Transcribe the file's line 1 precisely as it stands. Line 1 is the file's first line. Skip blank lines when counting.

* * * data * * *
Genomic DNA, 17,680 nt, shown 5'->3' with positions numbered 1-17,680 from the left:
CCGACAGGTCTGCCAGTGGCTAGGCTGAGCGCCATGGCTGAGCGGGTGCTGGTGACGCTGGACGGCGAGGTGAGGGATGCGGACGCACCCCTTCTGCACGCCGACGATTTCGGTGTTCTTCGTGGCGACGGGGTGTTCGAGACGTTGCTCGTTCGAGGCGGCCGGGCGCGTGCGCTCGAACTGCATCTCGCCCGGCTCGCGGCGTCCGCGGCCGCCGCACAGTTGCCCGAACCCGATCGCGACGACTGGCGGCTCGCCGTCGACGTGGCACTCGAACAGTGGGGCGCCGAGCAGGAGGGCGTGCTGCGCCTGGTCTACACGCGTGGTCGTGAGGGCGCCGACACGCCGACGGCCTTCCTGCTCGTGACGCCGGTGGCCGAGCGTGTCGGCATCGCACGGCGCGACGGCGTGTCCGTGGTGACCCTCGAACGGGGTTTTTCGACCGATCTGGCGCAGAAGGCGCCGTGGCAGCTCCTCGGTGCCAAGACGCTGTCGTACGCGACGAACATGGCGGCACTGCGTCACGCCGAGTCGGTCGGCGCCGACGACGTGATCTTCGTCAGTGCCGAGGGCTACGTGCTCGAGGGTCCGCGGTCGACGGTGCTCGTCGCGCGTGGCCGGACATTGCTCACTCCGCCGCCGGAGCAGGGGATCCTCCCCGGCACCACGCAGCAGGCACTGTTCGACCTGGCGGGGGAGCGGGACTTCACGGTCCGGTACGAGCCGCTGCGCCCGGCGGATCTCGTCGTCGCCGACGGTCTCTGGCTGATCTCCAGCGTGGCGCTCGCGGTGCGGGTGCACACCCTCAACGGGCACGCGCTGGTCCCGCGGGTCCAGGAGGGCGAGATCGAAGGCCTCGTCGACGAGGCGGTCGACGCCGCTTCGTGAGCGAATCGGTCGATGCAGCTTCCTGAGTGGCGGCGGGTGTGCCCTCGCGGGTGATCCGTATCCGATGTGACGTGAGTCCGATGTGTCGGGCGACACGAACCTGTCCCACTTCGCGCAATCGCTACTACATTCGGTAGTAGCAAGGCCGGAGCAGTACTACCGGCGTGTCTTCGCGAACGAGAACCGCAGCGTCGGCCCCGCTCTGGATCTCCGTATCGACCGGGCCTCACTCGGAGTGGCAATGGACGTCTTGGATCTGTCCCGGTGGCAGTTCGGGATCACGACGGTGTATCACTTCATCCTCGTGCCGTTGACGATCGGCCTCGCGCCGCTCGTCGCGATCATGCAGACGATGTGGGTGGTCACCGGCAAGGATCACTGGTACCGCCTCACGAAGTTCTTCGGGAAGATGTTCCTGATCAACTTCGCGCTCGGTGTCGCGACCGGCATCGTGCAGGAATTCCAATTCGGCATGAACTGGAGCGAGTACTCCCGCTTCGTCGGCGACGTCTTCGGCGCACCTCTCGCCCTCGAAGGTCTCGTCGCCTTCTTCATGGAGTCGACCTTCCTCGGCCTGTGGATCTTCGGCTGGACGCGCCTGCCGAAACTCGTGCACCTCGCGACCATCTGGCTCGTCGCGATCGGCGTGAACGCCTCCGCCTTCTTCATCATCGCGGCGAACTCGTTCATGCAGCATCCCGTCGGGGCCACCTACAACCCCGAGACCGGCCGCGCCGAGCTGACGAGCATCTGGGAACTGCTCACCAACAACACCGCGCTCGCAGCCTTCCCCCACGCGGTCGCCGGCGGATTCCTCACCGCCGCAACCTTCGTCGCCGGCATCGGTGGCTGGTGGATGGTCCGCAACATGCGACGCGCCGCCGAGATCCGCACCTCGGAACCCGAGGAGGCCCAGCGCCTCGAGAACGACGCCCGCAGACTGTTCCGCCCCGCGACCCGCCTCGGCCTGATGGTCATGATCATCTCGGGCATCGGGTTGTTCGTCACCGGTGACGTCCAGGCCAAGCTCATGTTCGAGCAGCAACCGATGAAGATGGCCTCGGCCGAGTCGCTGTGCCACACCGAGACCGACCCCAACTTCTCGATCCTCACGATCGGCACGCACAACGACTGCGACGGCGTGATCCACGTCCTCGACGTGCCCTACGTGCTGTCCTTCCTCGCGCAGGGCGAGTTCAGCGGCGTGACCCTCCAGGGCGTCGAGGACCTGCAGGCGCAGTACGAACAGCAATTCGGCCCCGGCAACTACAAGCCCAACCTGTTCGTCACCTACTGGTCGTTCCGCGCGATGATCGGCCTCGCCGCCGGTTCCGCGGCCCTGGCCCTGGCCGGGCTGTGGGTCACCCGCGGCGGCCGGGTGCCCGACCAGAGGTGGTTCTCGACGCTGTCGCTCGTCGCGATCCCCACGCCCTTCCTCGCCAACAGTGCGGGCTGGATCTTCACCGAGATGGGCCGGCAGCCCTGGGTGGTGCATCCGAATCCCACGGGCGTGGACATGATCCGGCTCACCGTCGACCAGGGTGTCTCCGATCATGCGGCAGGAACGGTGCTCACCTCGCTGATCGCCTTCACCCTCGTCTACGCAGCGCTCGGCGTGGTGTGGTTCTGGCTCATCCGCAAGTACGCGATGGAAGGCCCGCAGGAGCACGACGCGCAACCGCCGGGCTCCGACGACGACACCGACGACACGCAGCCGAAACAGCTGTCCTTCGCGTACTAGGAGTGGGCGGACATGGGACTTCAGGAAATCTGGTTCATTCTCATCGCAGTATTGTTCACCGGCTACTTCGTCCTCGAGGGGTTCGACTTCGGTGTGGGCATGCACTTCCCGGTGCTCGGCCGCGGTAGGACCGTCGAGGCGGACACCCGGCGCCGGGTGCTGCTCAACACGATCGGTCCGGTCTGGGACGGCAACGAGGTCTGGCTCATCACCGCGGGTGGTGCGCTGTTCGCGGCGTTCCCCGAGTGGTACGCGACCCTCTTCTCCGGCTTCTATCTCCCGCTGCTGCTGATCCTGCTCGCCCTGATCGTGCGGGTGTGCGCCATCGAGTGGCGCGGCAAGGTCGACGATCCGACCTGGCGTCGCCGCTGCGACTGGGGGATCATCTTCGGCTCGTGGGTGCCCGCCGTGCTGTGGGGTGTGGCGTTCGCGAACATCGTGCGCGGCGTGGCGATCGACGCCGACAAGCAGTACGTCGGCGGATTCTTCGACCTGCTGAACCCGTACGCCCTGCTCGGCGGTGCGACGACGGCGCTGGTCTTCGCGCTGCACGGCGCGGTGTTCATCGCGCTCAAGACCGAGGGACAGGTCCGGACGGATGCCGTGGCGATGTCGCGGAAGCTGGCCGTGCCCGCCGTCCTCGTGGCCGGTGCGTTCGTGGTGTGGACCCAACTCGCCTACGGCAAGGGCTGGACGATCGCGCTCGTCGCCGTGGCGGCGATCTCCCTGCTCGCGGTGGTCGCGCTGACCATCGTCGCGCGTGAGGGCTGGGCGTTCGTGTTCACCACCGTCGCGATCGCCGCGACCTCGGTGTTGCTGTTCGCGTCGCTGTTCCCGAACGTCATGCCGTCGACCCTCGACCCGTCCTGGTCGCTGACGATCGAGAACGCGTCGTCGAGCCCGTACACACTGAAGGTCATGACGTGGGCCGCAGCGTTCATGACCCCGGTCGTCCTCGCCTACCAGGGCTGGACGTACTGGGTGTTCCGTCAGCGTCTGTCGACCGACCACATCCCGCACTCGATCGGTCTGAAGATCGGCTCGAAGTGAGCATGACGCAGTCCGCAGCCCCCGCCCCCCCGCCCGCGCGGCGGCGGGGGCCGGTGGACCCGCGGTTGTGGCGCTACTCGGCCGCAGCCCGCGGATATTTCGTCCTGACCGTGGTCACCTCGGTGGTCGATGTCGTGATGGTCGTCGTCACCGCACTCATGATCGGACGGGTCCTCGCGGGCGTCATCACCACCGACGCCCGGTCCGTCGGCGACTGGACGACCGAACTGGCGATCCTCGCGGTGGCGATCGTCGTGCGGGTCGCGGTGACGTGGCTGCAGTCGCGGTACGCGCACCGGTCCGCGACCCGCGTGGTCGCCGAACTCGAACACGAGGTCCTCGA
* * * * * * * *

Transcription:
Genomic DNA, 17,680 nt, shown 5'->3' with positions numbered 1-17,680 from the left: